An East Lothian woman has spoken of her devastation at losing her beloved Losza – a four-year-old Borzoi – after he died suddenly last weekend.
Magda Nowak, 51, from Musselburgh, rescued Losza from Poland in the summer of 2020 and the pair grew to love each other as best friends.
But at around 6pm on Sunday May 22, Losza began to howl and became unresponsive, later dying of what was suspected to be a stroke or potential aneurysm.
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The dog was “everything” to Magda and a “part of the family” along with cat Masza, and was described as a loving and intelligent dog.
What shocked the Queen Margaret University administrator most was that he was only four at the time of his death and was an extremely happy as well as healthy pooch.
Paying tribute to her four legged family member, Magda said: “He passed away on Sunday, May 22, at 6.00pm. We both had an afternoon nap but suddenly he started howling for a few seconds and when I tried to help him to wake up, there was no reaction from him.
“It is believed that it was a stroke or a potential aneurysm.
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“I am deeply devastated. It was my beloved dog, part of my family, just me, him and my cat Masza. He was everything to me, a very special, calm dog. Super intelligent.”
A Borzoi was always Magda’s dream dog, so when she found him on the International portal for animal rescue, she immediately started the procedure of adoption and transport documentation so that he could come live with her in the UK.
She added: “Losza came to me from Poland in July 2020. He was a two-year boy who was very timid and sensitive. It was a long way for him to travel but eventually he came to live with me.
“In the beginning he was very scared as everything was new to him. But from the very first day, he aroused great interest in the community, people would ask about him and would try to pet him.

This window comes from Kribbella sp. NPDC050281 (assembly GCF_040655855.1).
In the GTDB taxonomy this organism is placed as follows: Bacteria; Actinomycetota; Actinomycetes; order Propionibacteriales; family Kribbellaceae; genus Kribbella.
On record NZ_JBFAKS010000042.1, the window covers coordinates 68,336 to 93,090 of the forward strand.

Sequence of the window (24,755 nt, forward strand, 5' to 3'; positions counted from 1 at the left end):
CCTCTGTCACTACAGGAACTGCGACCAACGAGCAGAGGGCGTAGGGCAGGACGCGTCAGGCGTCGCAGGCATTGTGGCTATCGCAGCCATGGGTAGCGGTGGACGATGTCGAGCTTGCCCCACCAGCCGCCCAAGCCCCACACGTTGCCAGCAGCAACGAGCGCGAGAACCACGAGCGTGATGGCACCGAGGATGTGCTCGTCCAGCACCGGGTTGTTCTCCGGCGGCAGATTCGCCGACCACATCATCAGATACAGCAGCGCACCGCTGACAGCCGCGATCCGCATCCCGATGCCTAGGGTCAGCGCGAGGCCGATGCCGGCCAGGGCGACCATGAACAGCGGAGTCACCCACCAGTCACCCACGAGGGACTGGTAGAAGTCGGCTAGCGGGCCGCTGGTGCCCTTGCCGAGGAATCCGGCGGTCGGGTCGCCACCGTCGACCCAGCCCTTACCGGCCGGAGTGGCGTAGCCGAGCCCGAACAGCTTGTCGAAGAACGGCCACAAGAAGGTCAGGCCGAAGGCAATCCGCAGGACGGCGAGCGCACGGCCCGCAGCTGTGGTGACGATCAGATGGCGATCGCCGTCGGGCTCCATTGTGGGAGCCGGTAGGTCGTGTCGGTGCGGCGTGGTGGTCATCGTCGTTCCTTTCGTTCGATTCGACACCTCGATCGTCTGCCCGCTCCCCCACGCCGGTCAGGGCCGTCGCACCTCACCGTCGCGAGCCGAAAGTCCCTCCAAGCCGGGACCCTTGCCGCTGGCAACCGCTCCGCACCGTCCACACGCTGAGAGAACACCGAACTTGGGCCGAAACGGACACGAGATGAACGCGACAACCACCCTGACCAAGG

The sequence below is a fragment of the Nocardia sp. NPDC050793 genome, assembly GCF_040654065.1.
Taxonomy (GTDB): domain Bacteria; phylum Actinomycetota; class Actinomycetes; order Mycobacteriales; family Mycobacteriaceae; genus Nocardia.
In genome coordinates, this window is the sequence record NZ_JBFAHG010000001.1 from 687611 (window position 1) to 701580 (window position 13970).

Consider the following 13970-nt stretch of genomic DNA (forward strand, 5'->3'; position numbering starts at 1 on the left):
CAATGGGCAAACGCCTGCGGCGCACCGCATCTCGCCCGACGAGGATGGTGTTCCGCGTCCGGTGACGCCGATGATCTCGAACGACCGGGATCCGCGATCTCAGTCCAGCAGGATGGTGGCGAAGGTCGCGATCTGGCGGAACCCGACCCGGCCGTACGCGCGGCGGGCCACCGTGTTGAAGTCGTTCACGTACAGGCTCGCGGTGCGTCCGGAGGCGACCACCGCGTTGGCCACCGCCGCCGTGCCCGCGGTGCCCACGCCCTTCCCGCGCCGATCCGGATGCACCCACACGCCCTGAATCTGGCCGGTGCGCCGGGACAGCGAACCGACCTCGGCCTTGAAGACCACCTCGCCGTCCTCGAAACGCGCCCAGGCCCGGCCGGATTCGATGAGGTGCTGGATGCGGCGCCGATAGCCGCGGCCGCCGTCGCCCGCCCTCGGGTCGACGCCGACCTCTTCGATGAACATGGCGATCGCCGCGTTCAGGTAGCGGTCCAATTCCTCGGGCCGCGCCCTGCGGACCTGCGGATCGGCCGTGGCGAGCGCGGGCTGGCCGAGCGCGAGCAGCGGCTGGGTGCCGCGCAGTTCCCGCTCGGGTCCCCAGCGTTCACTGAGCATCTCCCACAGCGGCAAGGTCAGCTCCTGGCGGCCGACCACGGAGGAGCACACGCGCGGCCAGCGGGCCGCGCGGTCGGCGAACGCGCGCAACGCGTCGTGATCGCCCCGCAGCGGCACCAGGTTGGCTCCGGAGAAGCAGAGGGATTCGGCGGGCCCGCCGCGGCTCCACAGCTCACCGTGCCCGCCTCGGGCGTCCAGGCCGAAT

“But he did not like it and struggled to accept their affection. At first he only walked on a leash which lasted around a month.
“He reacted strongly to unknown sounds. Acclimatisation was slow. But felt good at home, he had his own space but he slowly began to lie on the sofa with me.
“Borzois are dogs that like comfort. He accepted me quickly, but only me. He only had a few people on the Promenade from whom he took treats, but even then he would not allow them to pet him.
“All my life I really wanted to have a borzoi. I thought when I got him that it was a dream come true.
“I also thought – in vain – about its appearance, and how much others would like it.
“When he came to me, he turned out to be a super affectionate, sensitive and gentle friend.
“Losza was always close to me, giving me gentle signs when he wasn’t happy with something.
“He was a large dog that stood behind me when he did not want to pose for a photo. He would also rub against me when he wanted to go home. He showed me all his character and I love him the most in the world.”
Borzois, Magda says, have a friendly disposition and are sensitive, balanced, calm and very devoted to their owner.
Despite their large size she says, they are very obedient, affectionate and devoted dogs.
She adds that they are well suited to families with children and are characterised by calmness and tolerance towards younger family members.
However they can often show suspicion and distrust towards strangers and are not suited to sedentary lifestyles.
Borzois are also known to like to chase small furry animals and do require a lot of training, firmness and patience – meaning they can be tricky for inexperienced owners.
Magda paid tribute to her best friend by saying: “Losza was an exceptional dog, beautiful, dignified, calm and gentle. He had a few best buddies with whom he enjoyed running around.
“Losza was not a fussy eater, but was on a raw meat diet, with an addiction to excellent quality dry food. He was the perfect weight for a Borzoi adult male.
“He had many admirers whom he simply ignored at times. They ran from the distance to say hello or make noises around him to be noticed.
“I will always remember him running with a happy face and a free spirit, around the beach before coming back to me for some treats.
“He was a one-person dog. I was that person. He was my life, and I really don’t know what can replace it now.”